Metropolis (June, 1995)
"City of Bits is yet another impressive and important feat by Melbourne-born Bill Mitchell. Coolly illustrated, the slimmish volume digests much of what is known about infotech's impacts on the world, in a succinct, personalised and accessible manner. Peppered with hip slogans and jaunty jargonic jingles, the book speaks to the lay cyborg: people like you and me, enhanced by and utterly dependent on technological devices.
This is not a discourse on paradigm shifts & agrave; la David Harvey, Manuel Castells or Martin Pawley, nor a researchy tome like Saskia Sassen's work on techno-impacts on the financial services industry in the world city triad of London, Tokyo and New York. More akin to Nicholas Negroponte's Being Digital, Mitchell's volume revels in a gizmotic world of techno-toys and feats — celebrated nonchalantly despite widening divides between information-haves, have-nots and have-beens. [...] Mitchell conveys awareness of some of these troubling conditions — but this does not deter him from providing a seemingly value-neutral rendition of infotech's impacts on the way 'we' live and work and build and dwell. It's a SimCity world, but one waiting for TangiblePolicies to deal with RealInequalities.
— Peter Droege, University of Sidney in Architecture Australia
"You may never have thought of architecture as an interface, but [William] Mitchell does, while also proposing that architecture may teach us how to design the public virtual spaces of the future in which there will be schools, libraries, museums, shopping malls, and theatres. How, he asks, will we build the bitsphere? If the real world is any guide, inconsistently."
— Wendy Grossman in New Scientist (5 August 1995)
"In his lucidly written and intelligently argued text, William Mitchell explores the future of this new non-geometrical 'space' from the perspective of architectural and urban design, convinced that in the 21st century we will inhabit not only 'real' cities and spaces made of concrete and glass, but more and more the simulated cities and virtual spaces created by the new electronic media. No map can be drawn up to help people navigate their way round the new space since it is a space which defies cartographical delimitation.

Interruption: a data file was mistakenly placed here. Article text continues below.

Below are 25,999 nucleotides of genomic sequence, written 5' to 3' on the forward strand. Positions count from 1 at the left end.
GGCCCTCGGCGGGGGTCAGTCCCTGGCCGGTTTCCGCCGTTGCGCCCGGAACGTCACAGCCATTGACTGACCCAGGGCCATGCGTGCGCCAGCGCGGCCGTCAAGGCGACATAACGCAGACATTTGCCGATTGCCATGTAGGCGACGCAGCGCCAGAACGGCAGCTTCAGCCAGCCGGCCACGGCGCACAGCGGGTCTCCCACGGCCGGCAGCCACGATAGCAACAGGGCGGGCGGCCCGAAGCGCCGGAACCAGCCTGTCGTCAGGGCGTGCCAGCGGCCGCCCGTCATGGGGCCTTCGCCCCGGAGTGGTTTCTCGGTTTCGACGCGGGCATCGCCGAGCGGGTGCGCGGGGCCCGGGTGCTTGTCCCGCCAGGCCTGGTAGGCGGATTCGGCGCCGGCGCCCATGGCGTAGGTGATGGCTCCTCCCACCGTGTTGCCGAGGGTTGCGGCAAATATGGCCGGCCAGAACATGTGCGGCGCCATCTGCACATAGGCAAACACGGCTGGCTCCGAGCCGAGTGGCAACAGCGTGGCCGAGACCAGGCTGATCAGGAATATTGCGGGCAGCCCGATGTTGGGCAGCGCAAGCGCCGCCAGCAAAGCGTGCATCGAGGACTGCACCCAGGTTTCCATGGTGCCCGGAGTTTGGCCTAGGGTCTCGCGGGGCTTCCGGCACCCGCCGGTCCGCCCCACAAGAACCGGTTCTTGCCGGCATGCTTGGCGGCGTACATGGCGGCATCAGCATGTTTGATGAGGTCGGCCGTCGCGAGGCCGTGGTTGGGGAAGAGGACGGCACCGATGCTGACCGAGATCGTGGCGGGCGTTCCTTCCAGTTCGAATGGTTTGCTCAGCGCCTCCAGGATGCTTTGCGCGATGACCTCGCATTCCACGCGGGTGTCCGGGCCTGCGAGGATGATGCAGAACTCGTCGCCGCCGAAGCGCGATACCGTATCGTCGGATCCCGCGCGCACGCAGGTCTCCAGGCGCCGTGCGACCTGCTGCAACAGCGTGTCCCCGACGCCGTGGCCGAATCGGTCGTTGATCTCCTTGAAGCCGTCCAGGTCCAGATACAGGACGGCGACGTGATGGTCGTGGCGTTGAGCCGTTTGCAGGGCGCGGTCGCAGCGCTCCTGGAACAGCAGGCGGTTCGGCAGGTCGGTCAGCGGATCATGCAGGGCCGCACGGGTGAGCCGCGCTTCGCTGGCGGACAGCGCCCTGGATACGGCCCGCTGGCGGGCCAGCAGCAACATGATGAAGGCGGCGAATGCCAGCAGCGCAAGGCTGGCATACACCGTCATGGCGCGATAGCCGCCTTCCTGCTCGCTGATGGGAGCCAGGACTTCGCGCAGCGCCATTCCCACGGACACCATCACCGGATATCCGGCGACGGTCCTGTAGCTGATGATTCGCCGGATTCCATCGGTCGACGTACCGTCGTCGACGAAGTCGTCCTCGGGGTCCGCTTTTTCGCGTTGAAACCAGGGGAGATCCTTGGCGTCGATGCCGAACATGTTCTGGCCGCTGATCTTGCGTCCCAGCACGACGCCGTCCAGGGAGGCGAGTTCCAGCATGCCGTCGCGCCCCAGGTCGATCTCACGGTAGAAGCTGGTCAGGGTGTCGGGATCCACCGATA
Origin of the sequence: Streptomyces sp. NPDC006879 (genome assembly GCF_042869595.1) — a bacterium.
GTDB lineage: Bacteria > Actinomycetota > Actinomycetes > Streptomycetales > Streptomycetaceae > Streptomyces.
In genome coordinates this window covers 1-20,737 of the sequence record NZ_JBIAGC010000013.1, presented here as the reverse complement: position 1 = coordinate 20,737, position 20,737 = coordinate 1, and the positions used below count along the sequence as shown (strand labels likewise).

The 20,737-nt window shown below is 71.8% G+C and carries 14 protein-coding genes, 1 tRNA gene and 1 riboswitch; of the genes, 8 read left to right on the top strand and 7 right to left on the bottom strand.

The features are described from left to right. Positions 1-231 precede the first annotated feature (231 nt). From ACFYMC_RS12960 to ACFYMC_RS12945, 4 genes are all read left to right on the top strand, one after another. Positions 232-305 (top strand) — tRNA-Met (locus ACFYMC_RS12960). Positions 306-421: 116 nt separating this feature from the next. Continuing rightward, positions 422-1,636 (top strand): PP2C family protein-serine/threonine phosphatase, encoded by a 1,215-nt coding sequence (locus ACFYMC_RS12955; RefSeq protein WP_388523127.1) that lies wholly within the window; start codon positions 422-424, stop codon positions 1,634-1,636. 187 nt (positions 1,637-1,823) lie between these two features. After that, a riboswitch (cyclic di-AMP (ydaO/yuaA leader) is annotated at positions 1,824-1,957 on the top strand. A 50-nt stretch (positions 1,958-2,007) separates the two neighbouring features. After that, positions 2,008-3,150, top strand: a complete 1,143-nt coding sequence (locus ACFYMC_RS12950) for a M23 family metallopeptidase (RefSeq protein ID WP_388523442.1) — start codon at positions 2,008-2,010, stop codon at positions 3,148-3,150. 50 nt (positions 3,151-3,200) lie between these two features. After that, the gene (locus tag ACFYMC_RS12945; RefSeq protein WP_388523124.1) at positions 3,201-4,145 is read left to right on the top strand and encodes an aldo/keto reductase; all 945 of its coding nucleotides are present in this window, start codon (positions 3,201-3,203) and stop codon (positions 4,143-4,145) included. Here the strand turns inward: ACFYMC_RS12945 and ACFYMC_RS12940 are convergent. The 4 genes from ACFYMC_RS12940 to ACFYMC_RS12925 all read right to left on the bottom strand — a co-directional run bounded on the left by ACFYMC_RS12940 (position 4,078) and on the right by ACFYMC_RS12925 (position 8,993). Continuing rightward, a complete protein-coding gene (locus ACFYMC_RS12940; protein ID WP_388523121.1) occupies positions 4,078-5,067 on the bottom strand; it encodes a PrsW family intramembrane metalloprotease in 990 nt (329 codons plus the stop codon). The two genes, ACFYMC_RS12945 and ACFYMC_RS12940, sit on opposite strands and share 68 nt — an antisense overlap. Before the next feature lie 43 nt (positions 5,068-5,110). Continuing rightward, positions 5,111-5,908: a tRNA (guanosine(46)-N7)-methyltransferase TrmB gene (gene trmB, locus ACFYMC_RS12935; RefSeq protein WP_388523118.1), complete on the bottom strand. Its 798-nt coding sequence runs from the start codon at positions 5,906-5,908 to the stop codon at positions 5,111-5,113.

Mitchell maintains that the most important tasks facing us are not technical ones to do with such mattes as how to devise the digital plumbing of broadband communications. Rather, they are architectural and environmental ones to do with transformation of civic structures and spatial arrangements being brought about by our evolution into the virtual. Everyone will have a[n] electronic identity in the future, and 'identity' that is more complex and metastable than any before, such as name and number.
[The author] is surely right when he claims that an exploration of the new space becomes crucial when we realise that the design of the digital era will profoundly affect issues such as access to economic opportunities, the nature of public discourse, questions of governmentality, forms of cultural activity, and the make-up of our everyday routines.
Mitchell's architectural journey through the virtual cities of the future is a welcome addition to the burgeoning literature on the topic of the near and unstoppable future. His exploration succeeds in showing that libertarian concerns, and not simply technical issues, lie at the heart of the politics of cyberspace. His is a voyage well worth undertaking and remains optional only for those who prefer a more back to basics strategy of adaption in the face of the future and its evolution. The future will hit you like a comet."
— Keith Ansell Pearson in the Financial Times (29-30 July 1995)
"Mitchell argues that online communities, transcending geographic boundaries and social contexts, offer new ways of thinking about urban design, private and public space, the separation of work and home life and personal identity. In more speculative chapters, he walks us through the changes in civic institutions such as libraries, hospitals, museums, banks and bookstores, changes made possible by computer technology. Complete with architectural blueprints, illustrations of digital gadgetry and an index of related Internet 'surf sites,' this is a particularly clever and evocative look at the "soft cities" of the 21st century."
— Publishers Weekly (21 August 1995)